Trump’s campaign told CNN that masks and hand sanitizer would be provided for Winston-Salem rally attendees, who would be screened before the event with temperature checks. Anyone signing up for a ticket was also required to acknowledge the possibility of infection, as has been true of other audiences on the campaign trail.

“The president of the United States sets the example for everybody else,” Plyler told CNN. “You can hear it: if the president of the United States says I don’t have to wear it, I’m not going to wear it. And I can guarantee you that will be done.”

Anyway, same ‘ol, same ‘ol with this guy.

Woodward’s book will be available September 15.

UPDATE: Watch Sen. John Kennedy of Louisiana ignore reality, play deaf, and sacrifice his integrity as he desperately tries to defend Trump. It should be noted that defending Trump will almost always require a sacrifice of integrity:

Here is the full conversation denial of reality:

Brown asked Kennedy for his reaction to the book, and he said, “These gotcha books don’t really interest me that much” — a comment he said repeatedly as Brown pressed him for an answer.

“He’s on the record,” Brown replied.

“These gotcha books don’t really interest me that much,” said Kennedy. “There will be a new one out tomorrow.”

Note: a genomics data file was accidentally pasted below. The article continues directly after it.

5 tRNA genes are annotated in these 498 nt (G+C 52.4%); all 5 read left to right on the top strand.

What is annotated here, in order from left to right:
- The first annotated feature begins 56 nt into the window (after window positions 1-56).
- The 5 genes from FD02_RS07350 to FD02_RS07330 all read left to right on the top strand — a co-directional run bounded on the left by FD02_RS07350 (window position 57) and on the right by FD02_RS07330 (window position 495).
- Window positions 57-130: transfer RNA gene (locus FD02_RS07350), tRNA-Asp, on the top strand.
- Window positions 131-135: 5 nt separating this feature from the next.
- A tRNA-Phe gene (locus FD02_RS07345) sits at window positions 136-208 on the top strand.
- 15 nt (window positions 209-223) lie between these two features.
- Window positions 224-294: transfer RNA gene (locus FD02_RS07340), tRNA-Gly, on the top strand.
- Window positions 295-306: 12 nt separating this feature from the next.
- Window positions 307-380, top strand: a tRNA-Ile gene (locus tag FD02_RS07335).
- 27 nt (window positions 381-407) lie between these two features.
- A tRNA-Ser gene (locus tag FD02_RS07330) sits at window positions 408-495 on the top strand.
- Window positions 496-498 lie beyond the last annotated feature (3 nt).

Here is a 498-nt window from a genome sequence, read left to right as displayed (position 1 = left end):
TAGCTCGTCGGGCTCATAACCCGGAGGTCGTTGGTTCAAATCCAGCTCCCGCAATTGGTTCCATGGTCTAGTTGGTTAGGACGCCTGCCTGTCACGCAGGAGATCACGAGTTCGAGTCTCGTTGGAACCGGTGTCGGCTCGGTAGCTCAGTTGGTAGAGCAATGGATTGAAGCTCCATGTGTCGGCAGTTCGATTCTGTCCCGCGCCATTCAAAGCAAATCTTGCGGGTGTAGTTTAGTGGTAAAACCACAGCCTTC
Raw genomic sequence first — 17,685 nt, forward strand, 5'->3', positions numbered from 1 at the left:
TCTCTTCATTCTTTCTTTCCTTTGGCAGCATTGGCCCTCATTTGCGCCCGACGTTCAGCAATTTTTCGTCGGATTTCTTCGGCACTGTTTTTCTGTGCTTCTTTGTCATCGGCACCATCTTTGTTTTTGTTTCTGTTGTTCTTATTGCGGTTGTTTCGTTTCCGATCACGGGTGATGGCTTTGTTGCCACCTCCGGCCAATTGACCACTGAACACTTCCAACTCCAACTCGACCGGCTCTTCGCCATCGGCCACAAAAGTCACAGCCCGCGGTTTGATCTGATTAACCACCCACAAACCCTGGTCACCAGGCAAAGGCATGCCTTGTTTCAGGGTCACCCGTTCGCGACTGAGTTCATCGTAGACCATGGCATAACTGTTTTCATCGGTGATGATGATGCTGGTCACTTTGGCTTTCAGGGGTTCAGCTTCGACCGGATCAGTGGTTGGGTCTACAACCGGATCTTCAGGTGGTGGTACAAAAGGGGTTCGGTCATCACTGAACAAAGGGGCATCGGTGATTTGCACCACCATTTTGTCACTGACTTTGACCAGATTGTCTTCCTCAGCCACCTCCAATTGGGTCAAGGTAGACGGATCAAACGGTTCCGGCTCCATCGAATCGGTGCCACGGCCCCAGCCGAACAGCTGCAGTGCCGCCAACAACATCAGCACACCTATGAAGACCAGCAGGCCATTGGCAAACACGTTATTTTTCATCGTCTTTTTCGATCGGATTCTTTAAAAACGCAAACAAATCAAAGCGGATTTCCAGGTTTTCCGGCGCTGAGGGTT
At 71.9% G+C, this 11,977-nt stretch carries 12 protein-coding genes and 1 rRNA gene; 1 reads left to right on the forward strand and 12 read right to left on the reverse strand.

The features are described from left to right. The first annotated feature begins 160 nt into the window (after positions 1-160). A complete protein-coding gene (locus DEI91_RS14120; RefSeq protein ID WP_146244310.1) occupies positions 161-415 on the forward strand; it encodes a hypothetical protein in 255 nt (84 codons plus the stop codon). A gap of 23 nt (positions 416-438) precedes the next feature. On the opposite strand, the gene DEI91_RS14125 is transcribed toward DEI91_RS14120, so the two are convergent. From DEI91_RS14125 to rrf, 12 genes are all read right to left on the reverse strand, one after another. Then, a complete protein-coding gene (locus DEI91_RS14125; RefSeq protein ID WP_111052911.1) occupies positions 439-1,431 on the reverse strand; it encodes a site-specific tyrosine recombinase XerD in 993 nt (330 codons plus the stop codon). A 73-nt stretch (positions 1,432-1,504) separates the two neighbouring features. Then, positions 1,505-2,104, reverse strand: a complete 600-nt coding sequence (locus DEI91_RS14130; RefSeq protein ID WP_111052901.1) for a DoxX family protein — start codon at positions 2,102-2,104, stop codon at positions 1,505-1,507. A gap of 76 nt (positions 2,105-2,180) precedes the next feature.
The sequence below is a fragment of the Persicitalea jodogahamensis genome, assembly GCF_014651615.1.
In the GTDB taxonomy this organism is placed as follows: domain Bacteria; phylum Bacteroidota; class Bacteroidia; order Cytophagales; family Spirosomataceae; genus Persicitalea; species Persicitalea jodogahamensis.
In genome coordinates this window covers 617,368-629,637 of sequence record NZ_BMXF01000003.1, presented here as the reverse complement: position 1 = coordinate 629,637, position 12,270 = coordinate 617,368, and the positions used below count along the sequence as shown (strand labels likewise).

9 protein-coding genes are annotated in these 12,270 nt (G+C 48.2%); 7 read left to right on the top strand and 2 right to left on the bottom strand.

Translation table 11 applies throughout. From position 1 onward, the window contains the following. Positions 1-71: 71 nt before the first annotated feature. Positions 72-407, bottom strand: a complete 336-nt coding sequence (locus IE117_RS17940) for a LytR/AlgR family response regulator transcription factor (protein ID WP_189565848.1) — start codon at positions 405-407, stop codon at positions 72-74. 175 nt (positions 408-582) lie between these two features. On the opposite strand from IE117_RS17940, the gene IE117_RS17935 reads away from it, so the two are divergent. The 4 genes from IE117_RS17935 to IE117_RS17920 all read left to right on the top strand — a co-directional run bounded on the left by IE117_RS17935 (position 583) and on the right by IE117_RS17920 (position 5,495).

“But this is different,” said Brown. “He did eighteen interviews with Bob Woodward.”

“Right,” said Kennedy.

“He’s recorded,” insisted Brown. “You hear his voice. And you’re seeing that and you’re contrasting that with what he says to the public. Wouldn’t that be something of interest to you as a United States Senator?”

“Let me answer you again. These gotcha books don’t really interest me. There will be a new one out tomorrow,” Woodward said again, adding that in his experience, the Trump administration had not ignored the virus.

“But the bottom line is he told Bob Woodward privately that this was a deadly virus and that it was airborne,” said Brown. “Didn’t the public, didn’t the citizens in your home state of Louisiana deserve to know that as well so that they could change their behavior appropriately to protect themselves?”

Kennedy dismissed the criticism as “this infatuation in Washington with who said what to whom,” and Brown cut him off.

“No, Senator, I’m sorry,” she said. “I’m not going to let you do this. I understand there is so much politics right now, we’re two months away from an election. But this is life and death. You had 5,000 people that have died in Louisiana from coronavirus. Republicans are reluctant, as you are now, to ever criticize this president. But as a human being, how can you be okay with this?”

Kennedy said that he judged Trump more by his actions than his words, and Brown played several clips from Woodward’s recordings as they went back and forth a few more times, with Kennedy repeating the president’s talking point that he was trying to “prevent a panic.”